The most obvious sign of the tunnel complex is the concrete faced observation and machine gun post about 10m above the beach (the height varies as the shingle is moved around during the year). This leads to a pair of parallel tunnels running behind the cliff face. To the north, these lead down to the original entrance point at the end of the beach esplanade, now bricked up and close to a type 24 pillbox, another part of the beach defensive network. Meanwhile running south they end in a series of steps up to another opening overlooking the Channel. A brick column is in the middle of the latter but it was originally a small chamber which has partly fallen into the sea.
Part of the tunnel complex is believed to go back to the mid-19th century at least, but the current structure dates from the early part of the Second World War, having been built to protect the beach, a likely invasion point.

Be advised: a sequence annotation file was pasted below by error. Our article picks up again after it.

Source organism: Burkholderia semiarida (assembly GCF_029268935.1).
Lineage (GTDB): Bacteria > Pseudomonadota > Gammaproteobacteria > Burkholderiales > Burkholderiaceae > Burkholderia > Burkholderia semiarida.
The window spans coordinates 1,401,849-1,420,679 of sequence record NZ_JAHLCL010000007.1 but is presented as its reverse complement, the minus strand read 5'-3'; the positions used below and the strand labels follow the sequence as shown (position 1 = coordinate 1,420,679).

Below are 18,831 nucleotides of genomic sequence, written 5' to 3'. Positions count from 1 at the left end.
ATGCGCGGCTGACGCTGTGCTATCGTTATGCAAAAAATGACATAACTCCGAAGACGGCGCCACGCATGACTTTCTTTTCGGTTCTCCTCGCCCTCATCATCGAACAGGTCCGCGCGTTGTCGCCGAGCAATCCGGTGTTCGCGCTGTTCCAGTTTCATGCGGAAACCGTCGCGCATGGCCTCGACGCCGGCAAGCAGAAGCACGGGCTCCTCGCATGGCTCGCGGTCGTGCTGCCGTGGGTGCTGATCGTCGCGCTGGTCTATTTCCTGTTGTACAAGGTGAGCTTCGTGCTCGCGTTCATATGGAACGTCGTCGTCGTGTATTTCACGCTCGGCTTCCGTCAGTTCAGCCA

Sections of the tunnel are unlined, particularly the first length up from the original entrance, while other sections have either a brick wall facing or irregularly spaced brick piers and vaulted corrugated steel roofs above. Nearer the cliff face erosion has taken its toll and most of the machine gun post’s original 0.6m thick reinforced concrete front wall and brick facing have now fallen away
The post was initially manned by the 70th Battalion The Buffs until November 1940 when the 5th Battalion Royal Marines Commandos took over from them. Their local headquarters was in the nearby village at Curfew House on Kingsdown Road (now the Royal British Legion local headquarters and a private house) and to keep themselves amused they made practice attacks on local regiments.
Access can be very dangerous due to the height and not least the tide and is not advisable without suitable equipment